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Delta Dental and University of Arizona create Oral Health Medical Initiative

Photo of Oral Health Medical Initiative
The Oral Health In Medicine Initiative is intended to give physicians the knowledge to recognize that the mouth can be a window to underlying health issues and the vocabulary to communicate effectively with their dental colleagues. (File Photos/DigitalFreePress)
Oral Health Medical Initiative sprouts at U of A College of Medicine – Phoenix
Staff Reports | Digital Free Press

The University of Arizona College of Medicine — Phoenix and Delta Dental of Arizona are partnering to create the Oral Health In Medicine Initiative.

The partnership — made through a $850,000 investment by the Delta Dental of Arizona Foundation — will increase oral health education for all medical students at the University of Arizona College of Medicine – Phoenix and is expected to launch in the 2024-25 academic year, according to a press release.

For vulnerable and underserved populations, medical care is often sought for acute care. Lack of access to financial means, nutritious foods and preventive care or unmanaged health conditions can cause patients to delay care until their disease has reached an advanced stage, the release states.

Medical-Dental Integration drives positive health outcomes in vulnerable populations, such as at-risk children, pregnant women, seniors, and those in need of chronic disease management,” said Michael Jones, president and chief executive officer of Delta Dental of Arizona.

“Delta Dental of Arizona is a long-time advocate of increasing communication between dental and medical providers to reduce barriers to care. By integrating oral health curriculum into medical education, the graduating physicians will be better equipped to address health disparities and understand the connection between oral health to overall health, thereby improving the health and wellness of their patients and our communities.”

The OHMI program is intended to give physicians the knowledge to recognize that the mouth can be a window to underlying health issues and the vocabulary to communicate effectively with their dental colleagues.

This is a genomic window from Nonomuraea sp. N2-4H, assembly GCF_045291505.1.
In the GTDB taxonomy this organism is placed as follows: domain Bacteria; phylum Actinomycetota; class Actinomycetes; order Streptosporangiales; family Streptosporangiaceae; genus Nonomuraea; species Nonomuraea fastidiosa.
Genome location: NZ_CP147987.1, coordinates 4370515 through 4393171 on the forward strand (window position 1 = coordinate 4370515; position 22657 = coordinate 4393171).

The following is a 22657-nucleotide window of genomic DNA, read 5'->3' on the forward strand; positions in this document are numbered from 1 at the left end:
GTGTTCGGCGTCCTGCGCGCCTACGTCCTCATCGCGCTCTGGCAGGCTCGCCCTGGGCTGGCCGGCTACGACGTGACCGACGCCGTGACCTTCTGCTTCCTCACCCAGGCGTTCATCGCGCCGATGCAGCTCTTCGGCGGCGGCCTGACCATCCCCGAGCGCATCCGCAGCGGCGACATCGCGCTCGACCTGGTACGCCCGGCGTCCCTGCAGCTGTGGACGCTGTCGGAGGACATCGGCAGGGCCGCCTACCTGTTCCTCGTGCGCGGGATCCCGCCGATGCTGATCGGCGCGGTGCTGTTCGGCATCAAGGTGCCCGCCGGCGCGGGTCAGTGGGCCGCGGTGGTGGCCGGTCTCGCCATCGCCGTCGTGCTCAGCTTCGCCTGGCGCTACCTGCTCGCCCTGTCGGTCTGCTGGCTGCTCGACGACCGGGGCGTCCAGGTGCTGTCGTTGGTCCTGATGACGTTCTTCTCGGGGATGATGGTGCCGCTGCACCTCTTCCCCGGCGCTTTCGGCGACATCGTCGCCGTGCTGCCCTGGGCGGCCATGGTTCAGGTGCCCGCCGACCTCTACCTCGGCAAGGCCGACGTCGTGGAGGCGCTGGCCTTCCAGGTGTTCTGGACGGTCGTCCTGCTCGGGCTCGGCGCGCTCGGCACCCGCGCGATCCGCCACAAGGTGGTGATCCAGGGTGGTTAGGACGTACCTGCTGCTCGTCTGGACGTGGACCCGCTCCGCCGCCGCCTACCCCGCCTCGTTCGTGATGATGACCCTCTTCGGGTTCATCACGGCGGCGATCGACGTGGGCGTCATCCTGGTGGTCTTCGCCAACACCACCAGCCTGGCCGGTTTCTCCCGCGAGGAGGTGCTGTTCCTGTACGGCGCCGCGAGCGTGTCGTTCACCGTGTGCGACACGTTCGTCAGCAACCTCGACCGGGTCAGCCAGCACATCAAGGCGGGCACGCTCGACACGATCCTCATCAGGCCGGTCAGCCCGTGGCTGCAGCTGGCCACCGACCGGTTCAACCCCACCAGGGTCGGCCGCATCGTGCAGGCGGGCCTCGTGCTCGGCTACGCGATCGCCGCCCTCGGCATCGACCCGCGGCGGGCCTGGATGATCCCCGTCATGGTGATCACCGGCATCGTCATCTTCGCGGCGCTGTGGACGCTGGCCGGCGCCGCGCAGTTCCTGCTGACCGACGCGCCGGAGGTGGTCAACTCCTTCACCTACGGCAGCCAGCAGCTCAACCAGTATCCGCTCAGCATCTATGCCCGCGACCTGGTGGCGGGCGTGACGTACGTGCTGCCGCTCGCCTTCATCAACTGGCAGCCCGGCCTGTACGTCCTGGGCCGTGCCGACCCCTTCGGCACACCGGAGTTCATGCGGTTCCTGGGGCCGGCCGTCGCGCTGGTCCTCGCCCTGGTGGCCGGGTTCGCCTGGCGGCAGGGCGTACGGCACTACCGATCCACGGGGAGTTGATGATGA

“Physicians can have a significant impact on patient outcomes, especially for vulnerable and underserved populations, through oral screening evaluations, patient counseling and early intervention,” said Irene Alexandraki, MD, PhD, MPH, senior associate dean of Undergraduate Medical Education at the University of Arizona College of Medicine – Phoenix and co-primary investigator.

Delta Dental and University of Arizona create Oral Health Medical Initiative

The University of Arizona College of Medicine — Phoenix and Delta Dental of Arizona are partnering with Harvard University Schools of Medicine’s Center for Integration of Primary Care and Oral Health to develop a comprehensive curriculum that will be integrated across all four years of medical students’ training.

The program will be two-fold, offering both classroom instruction and hands-on training during student clerkships, providing real-world experience with patients in an authentic clinical dental setting.

Leah Hillier, MD, is a clinical assistant professor and director of service learning at the UArizona College of Medicine – Phoenix. Dr. Hillier also serves as the co-primary investigator of the OHMI program.

“So often our patients cannot access dental care due to financial limitations and/or lack of insurance. And physicians are inadequately skilled to complete basic oral health assessment connected to how oral health impacts medical conditions,” said Dr. Hillier.

According to the 2023 Delta Dental of Arizona Adult Oral Health Survey, while most Arizonans (77%) understand the direct connection between oral health and overall health in general, Baby Boomers are less likely than other generations to know of the connection oral health has to dementia, kidney disease, chronic lung disease, diabetes, high blood pressure and respiratory health.

“We estimate that upon completion of the program, UArizona College of Medicine – Phoenix graduates will be able to make a positive impact on up to 180,000 patients per class, per year,” said Barb Kozuh, executive director of the Delta Dental of Arizona Foundation.

“Delta Dental of Arizona, whose mission is to create a better path to health and wellness, believes that including oral health curriculum in medical schools will provide medical students a greater breadth of oral health knowledge, and will improve the quality of life for patients – especially those with chronic diseases. I also believe that integrating these two care components will ultimately reduce healthcare costs over the long run,” said Jones.

“We are excited to have found a partner in Delta Dental who shares our commitment to improving the health of our community through innovative and holistic approaches to patient care,” said Fredric Wondisford, MD, MS, MBA, dean of the University of Arizona College of Medicine – Phoenix. “We hope the Oral Health in Medicine Initiative will set a new standard for interprofessional collaboration to promote oral health and encourage preventive care.”

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